Trail Orthodoxy

What does it mean to successful hike the Pacific Crest Trail in one season?  Is that even possible?

The orthodox answer is to hike straight from Campo, California to Manning Park, British Columbia with footprints on the trail the whole way.  When I leave the trail, I always return to the exact point that I left.  I always hike the PCT and never deviate from it.

Unfortunately, to hike the actual 2650.1 miles is impossible.  There are sections of the trail that are closed and will remain closed.  For example, a fire near Idyllwild, California in 2013 damaged the trail.  By order, the trail is closed between miles 168.6 and 177.3.  There is a section in Southern California that has been closed since 2013 to protect an endangered mountain yellow-legged frog.

The forest fires in Oregon and Washington have closed significant portions.  In many cases, there was no alternate route to take.  One simply skipped that part.  The heavy snow in the Sierra Mountains in 2017 forced a majority of hikers to skip that section, continue north, and return later in the season when it was safer to hike.

To make matters more complicated, there are trails that split off the PCT that are ascetically more pleasing than the trail proper.  There is an alternative route that allows you to walk the rim of Crater Lake.  Do I skip that?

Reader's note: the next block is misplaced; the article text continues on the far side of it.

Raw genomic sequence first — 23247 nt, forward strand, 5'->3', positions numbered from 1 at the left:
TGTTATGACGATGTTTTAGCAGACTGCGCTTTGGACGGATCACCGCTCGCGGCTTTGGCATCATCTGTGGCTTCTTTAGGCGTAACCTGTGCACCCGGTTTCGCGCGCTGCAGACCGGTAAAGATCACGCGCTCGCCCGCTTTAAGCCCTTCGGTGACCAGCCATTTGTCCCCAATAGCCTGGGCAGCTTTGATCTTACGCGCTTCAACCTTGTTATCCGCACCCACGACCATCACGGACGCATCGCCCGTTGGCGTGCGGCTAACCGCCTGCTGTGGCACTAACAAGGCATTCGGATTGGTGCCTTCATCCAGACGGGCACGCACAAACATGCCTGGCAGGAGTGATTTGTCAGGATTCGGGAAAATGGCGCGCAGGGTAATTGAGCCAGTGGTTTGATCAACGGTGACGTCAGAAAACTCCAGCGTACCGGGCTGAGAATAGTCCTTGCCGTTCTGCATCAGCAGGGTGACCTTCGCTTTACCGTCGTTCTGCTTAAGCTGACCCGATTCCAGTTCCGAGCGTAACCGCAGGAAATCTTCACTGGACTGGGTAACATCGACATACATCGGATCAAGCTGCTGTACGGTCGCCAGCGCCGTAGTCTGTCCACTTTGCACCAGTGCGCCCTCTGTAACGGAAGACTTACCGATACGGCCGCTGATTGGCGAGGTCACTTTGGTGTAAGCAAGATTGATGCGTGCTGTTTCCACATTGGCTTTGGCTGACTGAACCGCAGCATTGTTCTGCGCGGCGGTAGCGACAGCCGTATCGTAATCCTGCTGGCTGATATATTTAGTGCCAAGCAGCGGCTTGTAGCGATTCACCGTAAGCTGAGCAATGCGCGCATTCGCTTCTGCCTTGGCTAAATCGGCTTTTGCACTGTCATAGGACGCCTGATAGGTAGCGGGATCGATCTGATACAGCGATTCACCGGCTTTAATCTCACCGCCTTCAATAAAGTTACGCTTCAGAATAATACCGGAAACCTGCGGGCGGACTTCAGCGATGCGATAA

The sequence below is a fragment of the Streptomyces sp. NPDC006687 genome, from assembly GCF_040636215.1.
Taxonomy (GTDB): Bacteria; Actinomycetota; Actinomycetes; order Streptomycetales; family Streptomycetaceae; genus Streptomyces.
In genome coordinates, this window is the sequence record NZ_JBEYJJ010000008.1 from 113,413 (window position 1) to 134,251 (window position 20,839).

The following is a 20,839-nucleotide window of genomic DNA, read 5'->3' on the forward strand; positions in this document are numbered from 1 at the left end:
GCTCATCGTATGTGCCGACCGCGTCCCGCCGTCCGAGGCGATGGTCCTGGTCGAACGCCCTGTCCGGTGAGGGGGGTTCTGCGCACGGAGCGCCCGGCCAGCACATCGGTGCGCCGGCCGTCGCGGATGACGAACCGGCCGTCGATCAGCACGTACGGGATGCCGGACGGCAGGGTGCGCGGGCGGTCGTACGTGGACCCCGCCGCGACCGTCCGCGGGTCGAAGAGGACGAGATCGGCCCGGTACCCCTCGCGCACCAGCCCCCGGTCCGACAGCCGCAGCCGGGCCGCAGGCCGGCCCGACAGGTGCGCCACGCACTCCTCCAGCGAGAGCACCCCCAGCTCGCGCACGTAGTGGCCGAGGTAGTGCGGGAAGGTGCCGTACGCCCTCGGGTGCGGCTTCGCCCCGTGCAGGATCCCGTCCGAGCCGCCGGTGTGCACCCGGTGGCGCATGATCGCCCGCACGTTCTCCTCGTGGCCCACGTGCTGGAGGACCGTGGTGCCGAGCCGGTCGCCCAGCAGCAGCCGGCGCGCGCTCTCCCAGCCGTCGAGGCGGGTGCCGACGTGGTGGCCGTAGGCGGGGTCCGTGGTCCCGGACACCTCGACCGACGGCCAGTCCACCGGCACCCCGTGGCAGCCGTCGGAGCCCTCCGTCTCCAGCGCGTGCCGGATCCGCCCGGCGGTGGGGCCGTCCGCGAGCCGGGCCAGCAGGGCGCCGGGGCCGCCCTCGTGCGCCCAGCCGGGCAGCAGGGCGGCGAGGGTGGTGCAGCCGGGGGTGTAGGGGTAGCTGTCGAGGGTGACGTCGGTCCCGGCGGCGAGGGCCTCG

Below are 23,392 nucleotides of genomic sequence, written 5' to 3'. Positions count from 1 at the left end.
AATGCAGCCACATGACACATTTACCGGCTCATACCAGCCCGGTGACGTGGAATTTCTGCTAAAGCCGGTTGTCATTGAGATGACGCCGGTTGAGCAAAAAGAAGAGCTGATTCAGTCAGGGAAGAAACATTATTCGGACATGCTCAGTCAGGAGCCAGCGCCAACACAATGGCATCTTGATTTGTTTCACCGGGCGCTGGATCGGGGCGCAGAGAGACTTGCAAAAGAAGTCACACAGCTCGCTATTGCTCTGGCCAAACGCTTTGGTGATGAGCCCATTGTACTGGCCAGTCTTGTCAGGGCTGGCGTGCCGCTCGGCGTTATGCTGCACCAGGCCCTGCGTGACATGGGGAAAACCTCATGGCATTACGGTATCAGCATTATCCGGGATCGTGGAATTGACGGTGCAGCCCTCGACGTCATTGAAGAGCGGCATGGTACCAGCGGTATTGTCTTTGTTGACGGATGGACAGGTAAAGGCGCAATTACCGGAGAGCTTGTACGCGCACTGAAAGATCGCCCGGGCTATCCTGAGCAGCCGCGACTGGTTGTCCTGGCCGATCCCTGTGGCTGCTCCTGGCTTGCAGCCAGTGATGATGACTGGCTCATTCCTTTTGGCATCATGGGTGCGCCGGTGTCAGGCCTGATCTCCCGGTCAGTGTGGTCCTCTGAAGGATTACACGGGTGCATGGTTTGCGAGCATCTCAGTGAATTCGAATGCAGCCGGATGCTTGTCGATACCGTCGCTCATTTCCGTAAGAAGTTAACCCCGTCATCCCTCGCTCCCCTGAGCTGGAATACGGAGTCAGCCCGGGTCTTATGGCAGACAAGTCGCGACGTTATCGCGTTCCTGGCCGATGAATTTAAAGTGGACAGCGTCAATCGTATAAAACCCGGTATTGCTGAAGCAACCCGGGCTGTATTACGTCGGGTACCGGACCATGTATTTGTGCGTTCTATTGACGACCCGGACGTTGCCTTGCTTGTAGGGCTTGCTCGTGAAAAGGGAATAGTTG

Finally, there are some additional alternative routes to avoid dangerous sections.  For example, there is an alternate road hike between miles 187 and 191 that allows me to avoid hiking Fuller Ridge during heavy snow and high winds.

So, what am I going to do?

My hike is my hike.  The trail is what is presented to me when I get there.  If a section is closed, but there is an official alternate route, and that route is safe, I will take that alternate.  I will monitor the weather when I’m in town.  If conditions are dangerous, I’ll stay in town an extra day or two.  Despite my best efforts, if a commonly unsafe section like Fuller Ridge is dangerous when I physically walk there, I’ll take the alternate.  If snow conditions in the Sierra Mountains are the same in 2018 as they were in 2017, I will consider flip-flopping.

I may be crazy, but I do not have a death wish.

That leaves the ascetically pleasing alternates.  I may have only this once chance to do this hike.  I will choose the best quality over orthodoxy.  I’m going to hike the rim of Crater Lake.  I’m going to see the best there is to see.

What I won’t do is skip a section because it is too hard.  If I have to flip-flop, but the clock runs out, I will not consider it complete until I hike that section.  However, if a section is closed, I’ll consider that section as not part of the trail.  I’m not going to wait until the endangered section is reopened to claim victory.

Does this mean that I will hike 2650.1 miles?  No probably not.  I’ll be short a few.  Will I say I completed it?  If I skip a section with the intention of returning, but do not return because I ran out of time?  No.  Otherwise yes.

But, you didn’t hike all 2650.1 miles!!!  How can you say you hiked the PCT if you didn’t hike all 2650.1 miles!?!

Sometimes in life you just have to say close enough.  Get over it.

 

 

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